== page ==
The texting debate – it’s one that happens frequently in several of my circles as some prefer to text and some prefer to make the live call. The latter tends to be the preference of those in the older generation, although I encountered a young physician yesterday who not only didn’t like to text, he also didn’t have a smartphone.
Yet the desire to text among the consumer base is changing the look and feel of omni-channel customer engagement. A recent Aspect (News - Alert) blog examined the potential of the texting channel and what’s happening in the market today. A number of consumers do report that they prefer text to the live voice interface. The goal of the contact center shouldn’t be to invest all of their resources into this channel, however. The ultimate goal should be to create an environment where the design is based on the omni-channel experience, giving options to all users.
This takes into account those consumers who are not able to use all channels. The hearing-impaired, for instance, will need to use a secondary service for communication if the only option is the live voice call. If they can instead use text or even Web chat for immediate interaction, it saves considerable dollars for the contact center and empowers the customer to get the information and resolution they need in a timely manner.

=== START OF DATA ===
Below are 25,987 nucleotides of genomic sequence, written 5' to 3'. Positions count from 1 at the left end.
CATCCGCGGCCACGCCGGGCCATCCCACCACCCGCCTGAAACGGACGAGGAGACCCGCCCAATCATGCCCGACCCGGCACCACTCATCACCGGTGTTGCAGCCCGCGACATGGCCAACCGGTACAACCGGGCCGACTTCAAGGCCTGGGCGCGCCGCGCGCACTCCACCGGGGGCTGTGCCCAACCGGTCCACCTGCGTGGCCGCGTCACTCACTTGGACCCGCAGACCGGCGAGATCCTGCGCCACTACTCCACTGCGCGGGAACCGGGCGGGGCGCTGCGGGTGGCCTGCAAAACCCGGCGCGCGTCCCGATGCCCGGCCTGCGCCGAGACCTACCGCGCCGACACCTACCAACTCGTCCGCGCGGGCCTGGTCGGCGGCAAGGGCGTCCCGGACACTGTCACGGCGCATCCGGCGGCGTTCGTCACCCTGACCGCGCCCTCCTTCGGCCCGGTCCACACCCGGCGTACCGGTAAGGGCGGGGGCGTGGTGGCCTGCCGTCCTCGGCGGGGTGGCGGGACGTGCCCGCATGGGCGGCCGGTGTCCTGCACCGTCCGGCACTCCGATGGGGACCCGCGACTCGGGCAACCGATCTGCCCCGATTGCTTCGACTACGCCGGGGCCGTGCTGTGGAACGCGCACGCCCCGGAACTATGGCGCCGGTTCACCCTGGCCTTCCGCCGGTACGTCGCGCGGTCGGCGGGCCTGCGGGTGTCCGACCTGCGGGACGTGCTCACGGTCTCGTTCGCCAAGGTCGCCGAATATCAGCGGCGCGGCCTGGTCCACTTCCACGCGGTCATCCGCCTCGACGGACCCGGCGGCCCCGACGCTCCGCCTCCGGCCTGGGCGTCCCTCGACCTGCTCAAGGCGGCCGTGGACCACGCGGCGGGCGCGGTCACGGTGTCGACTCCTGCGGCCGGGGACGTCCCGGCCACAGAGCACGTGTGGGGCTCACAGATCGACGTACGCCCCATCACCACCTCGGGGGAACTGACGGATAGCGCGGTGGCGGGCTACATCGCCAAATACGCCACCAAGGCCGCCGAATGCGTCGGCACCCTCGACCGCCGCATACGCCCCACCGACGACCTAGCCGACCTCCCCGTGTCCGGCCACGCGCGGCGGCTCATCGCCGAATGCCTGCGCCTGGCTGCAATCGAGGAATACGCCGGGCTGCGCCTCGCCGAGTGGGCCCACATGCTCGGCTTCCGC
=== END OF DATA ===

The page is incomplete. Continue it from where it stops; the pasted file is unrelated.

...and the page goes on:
For those who are sight-impaired, however, the live call is more appropriate as they won’t engage in self-help options where the website or mobile app are necessary to interact. If Braille displays and speech-to-text are available, individuals unable to use conventional methods can still present text easily and provide responses that are composed on keyboards or dictated to speech recognition technology.
When text is available for interaction, customers using augmentative communication devices have the option of levering a channel better suited to their needs. While they have the option to use the voice channel, the devices they must also use could create long delays which degrade the overall experience for the consumer. If these delays occur in IVR, it could be interpreted as a no-input interruption that could trigger the end of the call or a redirect to a different channel. In text, these delays are better accounted for overall.
The point is that every contact center trying to create the omni-channel customer engagement experience should be focused on how best to accommodate all customers. Text is a great option to make available so those who aren’t adept at conventional methods can still take advantage of great customer interaction opportunities.